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Addressing population heterogeneity and distribution in epidemics models using a cellular automata approach

Overview of attention for article published in BMC Research Notes, April 2014
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Mentioned by

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2 tweeters

Citations

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16 Dimensions

Readers on

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31 Mendeley
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Title
Addressing population heterogeneity and distribution in epidemics models using a cellular automata approach
Published in
BMC Research Notes, April 2014
DOI 10.1186/1756-0500-7-234
Pubmed ID
Authors

Leonardo López, Germán Burguerner, Leonardo Giovanini

Abstract

The spread of an infectious disease is determined by biological and social factors. Models based on cellular automata are adequate to describe such natural systems consisting of a massive collection of simple interacting objects. They characterize the time evolution of the global system as the emergent behaviour resulting from the interaction of the objects, whose behaviour is defined through a set of simple rules that encode the individual behaviour and the transmission dynamic.

Twitter Demographics

The data shown below were collected from the profiles of 2 tweeters who shared this research output. Click here to find out more about how the information was compiled.

Mendeley readers

The data shown below were compiled from readership statistics for 31 Mendeley readers of this research output. Click here to see the associated Mendeley record.

Geographical breakdown

Country Count As %
Malaysia 1 3%
United Kingdom 1 3%
Unknown 29 94%

Demographic breakdown

Readers by professional status Count As %
Student > Master 6 19%
Student > Ph. D. Student 5 16%
Student > Bachelor 5 16%
Researcher 3 10%
Student > Doctoral Student 2 6%
Other 5 16%
Unknown 5 16%
Readers by discipline Count As %
Computer Science 4 13%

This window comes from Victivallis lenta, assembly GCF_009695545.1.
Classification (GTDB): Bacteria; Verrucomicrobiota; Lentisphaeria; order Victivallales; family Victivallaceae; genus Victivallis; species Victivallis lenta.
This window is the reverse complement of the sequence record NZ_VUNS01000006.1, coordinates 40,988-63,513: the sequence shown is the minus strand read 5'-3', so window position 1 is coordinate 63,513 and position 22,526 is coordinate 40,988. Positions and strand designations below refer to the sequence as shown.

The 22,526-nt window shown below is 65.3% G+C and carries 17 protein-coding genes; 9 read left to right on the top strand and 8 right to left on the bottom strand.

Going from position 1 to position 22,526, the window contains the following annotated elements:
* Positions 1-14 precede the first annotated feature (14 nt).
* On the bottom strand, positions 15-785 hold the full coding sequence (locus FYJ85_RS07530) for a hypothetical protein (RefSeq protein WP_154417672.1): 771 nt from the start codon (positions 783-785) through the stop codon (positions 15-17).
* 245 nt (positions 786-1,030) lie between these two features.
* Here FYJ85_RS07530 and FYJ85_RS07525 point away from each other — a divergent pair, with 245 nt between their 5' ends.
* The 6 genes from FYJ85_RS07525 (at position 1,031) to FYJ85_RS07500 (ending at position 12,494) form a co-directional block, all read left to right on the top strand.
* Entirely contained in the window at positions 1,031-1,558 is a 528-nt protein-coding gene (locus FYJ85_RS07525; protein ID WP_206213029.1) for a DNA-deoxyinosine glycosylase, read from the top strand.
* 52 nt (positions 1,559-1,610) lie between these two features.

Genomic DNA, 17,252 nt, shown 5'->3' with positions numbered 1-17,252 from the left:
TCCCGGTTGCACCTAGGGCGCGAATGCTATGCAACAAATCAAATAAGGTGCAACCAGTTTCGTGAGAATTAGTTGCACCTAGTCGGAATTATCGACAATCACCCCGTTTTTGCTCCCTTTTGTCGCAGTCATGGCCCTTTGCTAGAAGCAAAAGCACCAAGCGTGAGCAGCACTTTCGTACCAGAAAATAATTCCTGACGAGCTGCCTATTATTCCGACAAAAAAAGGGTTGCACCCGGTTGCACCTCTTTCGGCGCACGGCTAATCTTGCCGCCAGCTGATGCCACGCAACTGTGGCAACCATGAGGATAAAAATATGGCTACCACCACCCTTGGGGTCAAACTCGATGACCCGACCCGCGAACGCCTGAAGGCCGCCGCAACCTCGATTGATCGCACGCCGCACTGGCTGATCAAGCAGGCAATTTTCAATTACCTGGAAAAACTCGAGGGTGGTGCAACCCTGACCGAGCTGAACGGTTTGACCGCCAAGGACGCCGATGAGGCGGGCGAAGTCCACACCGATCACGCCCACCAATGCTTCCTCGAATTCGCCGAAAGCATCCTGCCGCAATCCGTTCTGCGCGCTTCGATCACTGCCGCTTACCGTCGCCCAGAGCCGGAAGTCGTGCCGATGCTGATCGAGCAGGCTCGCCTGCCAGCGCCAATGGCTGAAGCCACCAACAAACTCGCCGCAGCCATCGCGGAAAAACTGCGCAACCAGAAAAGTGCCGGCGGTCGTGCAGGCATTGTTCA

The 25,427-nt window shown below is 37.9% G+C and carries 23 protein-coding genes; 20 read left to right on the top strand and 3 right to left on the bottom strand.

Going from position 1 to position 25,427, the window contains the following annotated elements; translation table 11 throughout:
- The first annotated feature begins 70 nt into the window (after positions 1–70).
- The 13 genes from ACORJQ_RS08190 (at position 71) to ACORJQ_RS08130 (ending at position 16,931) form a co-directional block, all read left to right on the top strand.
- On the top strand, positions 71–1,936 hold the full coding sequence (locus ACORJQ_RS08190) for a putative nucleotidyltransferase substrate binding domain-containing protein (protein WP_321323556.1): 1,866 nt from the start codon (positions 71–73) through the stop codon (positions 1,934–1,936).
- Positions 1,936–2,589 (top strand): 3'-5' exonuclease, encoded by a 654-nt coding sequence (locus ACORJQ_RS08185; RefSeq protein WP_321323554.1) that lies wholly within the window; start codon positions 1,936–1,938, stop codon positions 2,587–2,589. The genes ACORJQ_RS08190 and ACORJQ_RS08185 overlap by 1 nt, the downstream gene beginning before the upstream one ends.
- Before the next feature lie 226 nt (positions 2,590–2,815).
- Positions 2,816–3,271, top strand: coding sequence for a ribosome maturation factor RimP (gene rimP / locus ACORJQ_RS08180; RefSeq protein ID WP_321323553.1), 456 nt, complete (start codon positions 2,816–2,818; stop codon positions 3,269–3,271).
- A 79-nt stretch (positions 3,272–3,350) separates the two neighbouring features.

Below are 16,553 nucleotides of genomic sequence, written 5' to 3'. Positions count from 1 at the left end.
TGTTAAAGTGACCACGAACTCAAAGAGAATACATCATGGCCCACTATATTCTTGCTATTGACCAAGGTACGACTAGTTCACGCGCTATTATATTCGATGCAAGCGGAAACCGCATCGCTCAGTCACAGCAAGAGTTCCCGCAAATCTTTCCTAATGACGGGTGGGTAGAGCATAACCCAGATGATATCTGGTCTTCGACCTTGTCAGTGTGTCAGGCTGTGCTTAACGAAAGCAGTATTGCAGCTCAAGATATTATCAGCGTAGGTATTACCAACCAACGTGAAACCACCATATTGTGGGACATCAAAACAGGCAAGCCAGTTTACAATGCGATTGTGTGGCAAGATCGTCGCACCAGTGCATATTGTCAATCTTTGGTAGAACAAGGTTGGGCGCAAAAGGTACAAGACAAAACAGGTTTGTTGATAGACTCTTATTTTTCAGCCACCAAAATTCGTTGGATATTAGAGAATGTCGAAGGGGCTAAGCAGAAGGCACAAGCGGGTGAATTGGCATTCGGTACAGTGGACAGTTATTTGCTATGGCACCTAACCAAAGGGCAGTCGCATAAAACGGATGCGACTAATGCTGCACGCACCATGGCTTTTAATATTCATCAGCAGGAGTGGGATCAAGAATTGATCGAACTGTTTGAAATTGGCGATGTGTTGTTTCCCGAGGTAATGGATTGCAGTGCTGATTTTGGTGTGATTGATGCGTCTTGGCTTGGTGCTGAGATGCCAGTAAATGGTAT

Mathematics 4 13%
Biochemistry, Genetics and Molecular Biology 2 6%
Agricultural and Biological Sciences 2 6%
Environmental Science 2 6%
Other 10 32%
Unknown 7 23%

Attention Score in Context

This research output has an Altmetric Attention Score of 2. This is our high-level measure of the quality and quantity of online attention that it has received. This Attention Score, as well as the ranking and number of research outputs shown below, was calculated when the research output was last mentioned on 18 February 2020.
All research outputs
#10,578,969
of 17,009,769 outputs
Outputs from BMC Research Notes
#1,717
of 3,619 outputs
Outputs of similar age
#156,826
of 312,124 outputs
Outputs of similar age from BMC Research Notes
#120
of 239 outputs
Altmetric has tracked 17,009,769 research outputs across all sources so far. This one is in the 35th percentile – i.e., 35% of other outputs scored the same or lower than it.
So far Altmetric has tracked 3,619 research outputs from this source. They typically receive a little more attention than average, with a mean Attention Score of 5.0. This one is in the 48th percentile – i.e., 48% of its peers scored the same or lower than it.
Older research outputs will score higher simply because they've had more time to accumulate mentions. To account for age we can compare this Altmetric Attention Score to the 312,124 tracked outputs that were published within six weeks on either side of this one in any source. This one is in the 46th percentile – i.e., 46% of its contemporaries scored the same or lower than it.
We're also able to compare this research output to 239 others from the same source and published within six weeks on either side of this one. This one is in the 47th percentile – i.e., 47% of its contemporaries scored the same or lower than it.